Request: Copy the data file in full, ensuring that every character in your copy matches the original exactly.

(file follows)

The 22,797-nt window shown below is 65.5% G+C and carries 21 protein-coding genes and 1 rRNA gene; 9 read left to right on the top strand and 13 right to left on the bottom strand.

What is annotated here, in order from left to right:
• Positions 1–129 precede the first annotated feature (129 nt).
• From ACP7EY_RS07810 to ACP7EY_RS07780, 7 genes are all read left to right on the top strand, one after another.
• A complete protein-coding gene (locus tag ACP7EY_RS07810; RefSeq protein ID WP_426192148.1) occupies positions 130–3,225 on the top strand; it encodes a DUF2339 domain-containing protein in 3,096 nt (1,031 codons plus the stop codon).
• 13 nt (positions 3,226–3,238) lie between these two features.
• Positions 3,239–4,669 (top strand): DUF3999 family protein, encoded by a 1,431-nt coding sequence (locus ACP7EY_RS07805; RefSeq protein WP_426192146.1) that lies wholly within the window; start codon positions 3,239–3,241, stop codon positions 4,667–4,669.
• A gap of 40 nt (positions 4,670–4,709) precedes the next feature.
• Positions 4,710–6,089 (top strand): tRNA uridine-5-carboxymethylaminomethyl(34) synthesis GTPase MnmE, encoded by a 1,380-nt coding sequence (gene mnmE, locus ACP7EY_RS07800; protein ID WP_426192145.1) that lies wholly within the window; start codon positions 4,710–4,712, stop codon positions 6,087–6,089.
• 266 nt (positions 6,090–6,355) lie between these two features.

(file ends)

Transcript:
The 22,797-nt window shown below is 65.5% G+C and carries 21 protein-coding genes and 1 rRNA gene; 9 read left to right on the top strand and 13 right to left on the bottom strand.

What is annotated here, in order from left to right:
• Positions 1–129 precede the first annotated feature (129 nt).
• From ACP7EY_RS07810 to ACP7EY_RS07780, 7 genes are all read left to right on the top strand, one after another.
• A complete protein-coding gene (locus tag ACP7EY_RS07810; RefSeq protein ID WP_426192148.1) occupies positions 130–3,225 on the top strand; it encodes a DUF2339 domain-containing protein in 3,096 nt (1,031 codons plus the stop codon).
• 13 nt (positions 3,226–3,238) lie between these two features.
• Positions 3,239–4,669 (top strand): DUF3999 family protein, encoded by a 1,431-nt coding sequence (locus ACP7EY_RS07805; RefSeq protein WP_426192146.1) that lies wholly within the window; start codon positions 3,239–3,241, stop codon positions 4,667–4,669.
• A gap of 40 nt (positions 4,670–4,709) precedes the next feature.
• Positions 4,710–6,089 (top strand): tRNA uridine-5-carboxymethylaminomethyl(34) synthesis GTPase MnmE, encoded by a 1,380-nt coding sequence (gene mnmE, locus ACP7EY_RS07800; protein ID WP_426192145.1) that lies wholly within the window; start codon positions 4,710–4,712, stop codon positions 6,087–6,089.
• 266 nt (positions 6,090–6,355) lie between these two features.